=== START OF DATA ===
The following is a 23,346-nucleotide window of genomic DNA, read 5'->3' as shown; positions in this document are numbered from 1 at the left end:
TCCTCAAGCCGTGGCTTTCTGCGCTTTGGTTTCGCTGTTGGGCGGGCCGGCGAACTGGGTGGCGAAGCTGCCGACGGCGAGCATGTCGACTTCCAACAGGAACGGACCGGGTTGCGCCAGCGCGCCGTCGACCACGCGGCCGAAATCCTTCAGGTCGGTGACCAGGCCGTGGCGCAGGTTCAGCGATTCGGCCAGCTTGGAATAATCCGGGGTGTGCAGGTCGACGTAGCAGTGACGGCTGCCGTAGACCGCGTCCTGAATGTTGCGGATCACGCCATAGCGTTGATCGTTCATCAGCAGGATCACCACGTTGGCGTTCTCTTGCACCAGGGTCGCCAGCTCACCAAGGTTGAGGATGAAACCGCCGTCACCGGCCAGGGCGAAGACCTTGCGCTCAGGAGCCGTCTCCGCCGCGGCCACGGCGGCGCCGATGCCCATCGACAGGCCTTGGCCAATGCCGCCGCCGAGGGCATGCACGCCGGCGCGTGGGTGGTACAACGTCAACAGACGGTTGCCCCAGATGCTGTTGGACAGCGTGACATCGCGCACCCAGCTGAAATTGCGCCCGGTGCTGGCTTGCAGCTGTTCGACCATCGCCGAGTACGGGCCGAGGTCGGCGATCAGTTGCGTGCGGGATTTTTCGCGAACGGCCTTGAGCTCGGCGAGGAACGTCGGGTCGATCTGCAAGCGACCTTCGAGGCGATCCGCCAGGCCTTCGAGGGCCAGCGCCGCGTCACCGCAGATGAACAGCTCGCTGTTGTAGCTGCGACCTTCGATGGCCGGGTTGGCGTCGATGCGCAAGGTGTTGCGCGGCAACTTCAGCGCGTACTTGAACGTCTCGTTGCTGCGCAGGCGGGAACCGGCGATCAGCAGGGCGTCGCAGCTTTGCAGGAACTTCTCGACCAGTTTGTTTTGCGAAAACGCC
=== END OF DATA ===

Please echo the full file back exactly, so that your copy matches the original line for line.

The following is a 23,346-nucleotide window of genomic DNA, read 5'->3' as shown; positions in this document are numbered from 1 at the left end:
TCCTCAAGCCGTGGCTTTCTGCGCTTTGGTTTCGCTGTTGGGCGGGCCGGCGAACTGGGTGGCGAAGCTGCCGACGGCGAGCATGTCGACTTCCAACAGGAACGGACCGGGTTGCGCCAGCGCGCCGTCGACCACGCGGCCGAAATCCTTCAGGTCGGTGACCAGGCCGTGGCGCAGGTTCAGCGATTCGGCCAGCTTGGAATAATCCGGGGTGTGCAGGTCGACGTAGCAGTGACGGCTGCCGTAGACCGCGTCCTGAATGTTGCGGATCACGCCATAGCGTTGATCGTTCATCAGCAGGATCACCACGTTGGCGTTCTCTTGCACCAGGGTCGCCAGCTCACCAAGGTTGAGGATGAAACCGCCGTCACCGGCCAGGGCGAAGACCTTGCGCTCAGGAGCCGTCTCCGCCGCGGCCACGGCGGCGCCGATGCCCATCGACAGGCCTTGGCCAATGCCGCCGCCGAGGGCATGCACGCCGGCGCGTGGGTGGTACAACGTCAACAGACGGTTGCCCCAGATGCTGTTGGACAGCGTGACATCGCGCACCCAGCTGAAATTGCGCCCGGTGCTGGCTTGCAGCTGTTCGACCATCGCCGAGTACGGGCCGAGGTCGGCGATCAGTTGCGTGCGGGATTTTTCGCGAACGGCCTTGAGCTCGGCGAGGAACGTCGGGTCGATCTGCAAGCGACCTTCGAGGCGATCCGCCAGGCCTTCGAGGGCCAGCGCCGCGTCACCGCAGATGAACAGCTCGCTGTTGTAGCTGCGACCTTCGATGGCCGGGTTGGCGTCGATGCGCAAGGTGTTGCGCGGCAACTTCAGCGCGTACTTGAACGTCTCGTTGCTGCGCAGGCGGGAACCGGCGATCAGCAGGGCGTCGCAGCTTTGCAGGAACTTCTCGACCAGTTTGTTTTGCGAAAACGCC